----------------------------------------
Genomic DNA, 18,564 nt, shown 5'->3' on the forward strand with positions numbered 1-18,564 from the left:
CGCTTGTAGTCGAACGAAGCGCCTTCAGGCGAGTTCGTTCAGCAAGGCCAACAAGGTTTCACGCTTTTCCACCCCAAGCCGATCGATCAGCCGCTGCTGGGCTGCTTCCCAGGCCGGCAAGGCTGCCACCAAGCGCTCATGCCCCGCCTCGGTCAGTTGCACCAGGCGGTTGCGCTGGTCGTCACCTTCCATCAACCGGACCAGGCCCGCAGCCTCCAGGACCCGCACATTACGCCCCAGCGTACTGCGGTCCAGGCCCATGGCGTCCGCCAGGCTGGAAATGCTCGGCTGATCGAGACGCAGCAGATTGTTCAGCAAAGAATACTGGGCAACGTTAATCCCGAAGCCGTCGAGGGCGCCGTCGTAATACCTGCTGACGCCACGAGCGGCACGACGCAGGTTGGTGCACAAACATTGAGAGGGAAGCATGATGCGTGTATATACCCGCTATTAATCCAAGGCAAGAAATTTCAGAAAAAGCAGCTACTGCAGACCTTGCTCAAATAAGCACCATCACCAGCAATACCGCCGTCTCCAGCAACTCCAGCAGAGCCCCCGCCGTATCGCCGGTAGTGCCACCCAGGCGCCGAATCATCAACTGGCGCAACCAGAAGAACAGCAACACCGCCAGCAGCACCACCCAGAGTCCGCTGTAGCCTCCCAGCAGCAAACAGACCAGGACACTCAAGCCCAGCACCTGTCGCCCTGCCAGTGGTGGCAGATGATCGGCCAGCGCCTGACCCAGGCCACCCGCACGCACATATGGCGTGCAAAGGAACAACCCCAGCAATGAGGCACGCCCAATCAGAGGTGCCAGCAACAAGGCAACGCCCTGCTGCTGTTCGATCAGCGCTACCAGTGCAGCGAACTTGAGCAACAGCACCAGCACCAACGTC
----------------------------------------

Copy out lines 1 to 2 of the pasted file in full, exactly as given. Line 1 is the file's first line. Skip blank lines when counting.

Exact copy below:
Genomic DNA, 18,564 nt, shown 5'->3' on the forward strand with positions numbered 1-18,564 from the left:
CGCTTGTAGTCGAACGAAGCGCCTTCAGGCGAGTTCGTTCAGCAAGGCCAACAAGGTTTCACGCTTTTCCACCCCAAGCCGATCGATCAGCCGCTGCTGGGCTGCTTCCCAGGCCGGCAAGGCTGCCACCAAGCGCTCATGCCCCGCCTCGGTCAGTTGCACCAGGCGGTTGCGCTGGTCGTCACCTTCCATCAACCGGACCAGGCCCGCAGCCTCCAGGACCCGCACATTACGCCCCAGCGTACTGCGGTCCAGGCCCATGGCGTCCGCCAGGCTGGAAATGCTCGGCTGATCGAGACGCAGCAGATTGTTCAGCAAAGAATACTGGGCAACGTTAATCCCGAAGCCGTCGAGGGCGCCGTCGTAATACCTGCTGACGCCACGAGCGGCACGACGCAGGTTGGTGCACAAACATTGAGAGGGAAGCATGATGCGTGTATATACCCGCTATTAATCCAAGGCAAGAAATTTCAGAAAAAGCAGCTACTGCAGACCTTGCTCAAATAAGCACCATCACCAGCAATACCGCCGTCTCCAGCAACTCCAGCAGAGCCCCCGCCGTATCGCCGGTAGTGCCACCCAGGCGCCGAATCATCAACTGGCGCAACCAGAAGAACAGCAACACCGCCAGCAGCACCACCCAGAGTCCGCTGTAGCCTCCCAGCAGCAAACAGACCAGGACACTCAAGCCCAGCACCTGTCGCCCTGCCAGTGGTGGCAGATGATCGGCCAGCGCCTGACCCAGGCCACCCGCACGCACATATGGCGTGCAAAGGAACAACCCCAGCAATGAGGCACGCCCAATCAGAGGTGCCAGCAACAAGGCAACGCCCTGCTGCTGTTCGATCAGCGCTACCAGTGCAGCGAACTTGAGCAACAGCACCAGCACCAACGTC